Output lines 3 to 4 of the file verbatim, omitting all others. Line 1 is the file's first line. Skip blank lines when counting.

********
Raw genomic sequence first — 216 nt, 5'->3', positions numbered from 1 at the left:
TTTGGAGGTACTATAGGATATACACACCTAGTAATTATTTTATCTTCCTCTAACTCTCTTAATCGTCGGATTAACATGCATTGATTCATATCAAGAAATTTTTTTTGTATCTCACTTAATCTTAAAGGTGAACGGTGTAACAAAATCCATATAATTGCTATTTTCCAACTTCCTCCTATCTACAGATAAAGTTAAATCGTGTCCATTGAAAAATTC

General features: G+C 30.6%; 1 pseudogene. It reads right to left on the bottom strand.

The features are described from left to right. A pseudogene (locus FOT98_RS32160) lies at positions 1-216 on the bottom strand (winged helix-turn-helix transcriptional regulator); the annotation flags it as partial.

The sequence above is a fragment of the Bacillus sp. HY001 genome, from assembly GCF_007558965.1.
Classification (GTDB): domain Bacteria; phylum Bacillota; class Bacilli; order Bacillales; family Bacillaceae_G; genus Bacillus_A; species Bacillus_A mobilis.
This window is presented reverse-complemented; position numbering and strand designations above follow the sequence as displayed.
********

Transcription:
General features: G+C 30.6%; 1 pseudogene. It reads right to left on the bottom strand.

The features are described from left to right. A pseudogene (locus FOT98_RS32160) lies at positions 1-216 on the bottom strand (winged helix-turn-helix transcriptional regulator); the annotation flags it as partial.